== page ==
Spinal cord syndromes

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Spinal cord syndromes

  1. 1. Spinal cord syndromes
  2. 2. CLASSIFICATION A. COMPLETE B. INCOMPLETE
  3. 3. COMPLETE CORD SYNDROMES a) TRAUMA b) METASTATIC CARCINOMA c) MULTIPLE SCLEROSIS d) SPINAL EPIDURAL HAEMATOMA e) AUTOIMMUNE DISORDERS f) POSTVACCINIAL SYNDROME
  4. 4. INCOMPLETE CORD SYNDROMES a. BROWN SEQUARD SYNDROME b. CENTRAL CORD SYNDROME c. ANTERIOR CORD SYNDROME d. POSTERIOR CORD SYNDROME e. CONUS MEDULLARIS SYNDROME f. CAUDA EQUINA SYNDROME
  5. 5. BROWN SEQUARD SYNDROME  Hemi section of the spinal cord
  6. 6. CAUSES  Extramedullary lesions  Penetrating trauma  Penetrating tumour
  7. 7. Clinical features Sensory  Ipsilateral loss of proprioception due to posterior column invovement  Contrlateral loss of pain and temperature due to involvement of lateral spinothalamic tract.
  8. 8. Motor  ipsilateral spastic weakness due to descending corticospinal tract involvement  LMN signs at the level of lesion
  9. 9. CENTRAL CORD SYNDROME  Results from damage to the gray matter nerve cells and crossing spinothalamic tracts near the central canal.
  10. 10. CAUSES  Syringomyelia  Hyperextension injuries of neck  Intrmedullary tumours  Trauma  Arnold chiari syndrome type 1 and type 2  Dandy walker malformation
  11. 11. CLINICAL FEATURES Sensory  Dissociated sensory loss  Loss of pain and temperature sense over shoulders, lower neck and upper trunk in contrast to preservation of light touch, joint position and vibration sense
  12. 12. Motor  Arm weakness out of proportion to leg weakness
  13. 13. ANTERIOR CORD SYNDROME  Area supplied by anterior spinal artery is affected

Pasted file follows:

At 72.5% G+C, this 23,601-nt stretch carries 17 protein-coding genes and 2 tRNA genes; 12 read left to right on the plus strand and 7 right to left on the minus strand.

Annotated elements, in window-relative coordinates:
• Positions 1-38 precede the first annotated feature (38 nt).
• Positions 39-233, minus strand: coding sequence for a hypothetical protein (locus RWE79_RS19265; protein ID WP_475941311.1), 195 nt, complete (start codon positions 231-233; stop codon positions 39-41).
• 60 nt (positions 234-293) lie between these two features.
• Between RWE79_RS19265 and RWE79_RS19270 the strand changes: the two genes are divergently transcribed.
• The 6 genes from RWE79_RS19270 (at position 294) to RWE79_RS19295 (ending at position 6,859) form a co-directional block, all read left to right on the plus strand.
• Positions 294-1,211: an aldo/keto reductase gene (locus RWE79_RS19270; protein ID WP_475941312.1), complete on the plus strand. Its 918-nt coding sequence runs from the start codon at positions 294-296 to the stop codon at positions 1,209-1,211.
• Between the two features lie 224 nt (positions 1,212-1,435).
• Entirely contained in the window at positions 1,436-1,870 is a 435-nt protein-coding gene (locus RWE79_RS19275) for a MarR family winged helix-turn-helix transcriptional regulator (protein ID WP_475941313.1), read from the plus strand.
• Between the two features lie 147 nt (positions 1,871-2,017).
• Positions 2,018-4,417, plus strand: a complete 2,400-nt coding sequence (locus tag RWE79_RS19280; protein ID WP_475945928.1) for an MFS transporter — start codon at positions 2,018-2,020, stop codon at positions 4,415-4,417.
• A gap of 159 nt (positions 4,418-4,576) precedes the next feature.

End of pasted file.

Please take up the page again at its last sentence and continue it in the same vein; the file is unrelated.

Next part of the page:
14. 14. Extensive bilateral tissue destruction with sparing of posterior column Causes  Hyperflexion injuries  Acute disc herniation or ischemia from anterior spinal artery occlusion
  15. 15. CLINICAL FEATURES  Motor sensory and autonomic functions are lost below the level of lesion  Vibration and position sense are retained.
  16. 16. MANAGEMENT  With both complete and incomplete paralysis, overall management of the patient is important.  Patient transported with great care to prevent further damage  Skin: every 2 hrs patient is gently rolled to side and back is washed, dried and powdered to prevent pressure sores  Bladder and bowel: bladder catheterised, bag is changed twice weekly to prevent urethral and bladder complications , catheter blockage and infection. bladder training as early as possible. If there is high residual urine after bladder emptying, cystography and cystometry is done.After 3 mths of bladder training, transurethral resection of the bladder neck or sphincterotomy may be done
  17. 17.  Muscles and joints: passive movement of joints through their full range twice daily to prevent flexion contractures. Callipers used to keep knees straight and feet plantigrade. If flexion contracture develops, tenotomies are necessary. Painful flexion spasms are relieved by tenotomies, neurectomies, rhizotomies or intrathecal injection of alcohol. Heterotopic ossification if interferes with function are excised once it is mature.
  18. 18.  Tendon transfers: Some function of the UL can be regained. If only deltoid and biceps are working(c5,c6) , a posterior deltoid to triceps transfer using interposition tendon will replace elbow extension(c7 fn) If brachioradialis(c6) is working, it can be transferred to become a wrist extensor.on active extension of the wrist, the basal joint of the thumb is passively flexed. If extensor carpi radialis longus and brevis( c7) are both available, one can be transferred into the flexor pollicis longus to provide active thumb flexion(c8). Constant enthusiasm and encouragement by doctors, physiotherapists and nurses is essential.
  19. 19. THANK YOU

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